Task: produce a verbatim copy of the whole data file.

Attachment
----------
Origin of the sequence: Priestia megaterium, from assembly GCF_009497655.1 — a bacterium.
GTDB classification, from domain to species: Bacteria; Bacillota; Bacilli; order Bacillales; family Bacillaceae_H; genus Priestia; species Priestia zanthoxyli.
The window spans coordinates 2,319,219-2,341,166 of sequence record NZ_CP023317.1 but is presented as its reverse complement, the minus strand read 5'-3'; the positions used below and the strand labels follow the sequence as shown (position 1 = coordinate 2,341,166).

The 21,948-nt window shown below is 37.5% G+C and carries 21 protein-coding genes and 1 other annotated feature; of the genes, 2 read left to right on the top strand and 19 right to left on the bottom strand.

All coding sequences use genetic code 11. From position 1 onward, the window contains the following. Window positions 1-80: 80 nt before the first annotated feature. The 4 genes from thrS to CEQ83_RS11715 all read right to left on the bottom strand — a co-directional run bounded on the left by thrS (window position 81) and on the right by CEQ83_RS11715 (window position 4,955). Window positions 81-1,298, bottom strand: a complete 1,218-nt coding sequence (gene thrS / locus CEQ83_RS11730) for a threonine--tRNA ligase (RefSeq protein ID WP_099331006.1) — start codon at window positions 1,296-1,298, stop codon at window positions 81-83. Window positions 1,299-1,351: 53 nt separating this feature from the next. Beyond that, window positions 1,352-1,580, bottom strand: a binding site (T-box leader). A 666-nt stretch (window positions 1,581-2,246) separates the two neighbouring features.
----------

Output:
Origin of the sequence: Priestia megaterium, from assembly GCF_009497655.1 — a bacterium.
GTDB classification, from domain to species: Bacteria; Bacillota; Bacilli; order Bacillales; family Bacillaceae_H; genus Priestia; species Priestia zanthoxyli.
The window spans coordinates 2,319,219-2,341,166 of sequence record NZ_CP023317.1 but is presented as its reverse complement, the minus strand read 5'-3'; the positions used below and the strand labels follow the sequence as shown (position 1 = coordinate 2,341,166).

The 21,948-nt window shown below is 37.5% G+C and carries 21 protein-coding genes and 1 other annotated feature; of the genes, 2 read left to right on the top strand and 19 right to left on the bottom strand.

All coding sequences use genetic code 11. From position 1 onward, the window contains the following. Window positions 1-80: 80 nt before the first annotated feature. The 4 genes from thrS to CEQ83_RS11715 all read right to left on the bottom strand — a co-directional run bounded on the left by thrS (window position 81) and on the right by CEQ83_RS11715 (window position 4,955). Window positions 81-1,298, bottom strand: a complete 1,218-nt coding sequence (gene thrS / locus CEQ83_RS11730) for a threonine--tRNA ligase (RefSeq protein ID WP_099331006.1) — start codon at window positions 1,296-1,298, stop codon at window positions 81-83. Window positions 1,299-1,351: 53 nt separating this feature from the next. Beyond that, window positions 1,352-1,580, bottom strand: a binding site (T-box leader). A 666-nt stretch (window positions 1,581-2,246) separates the two neighbouring features.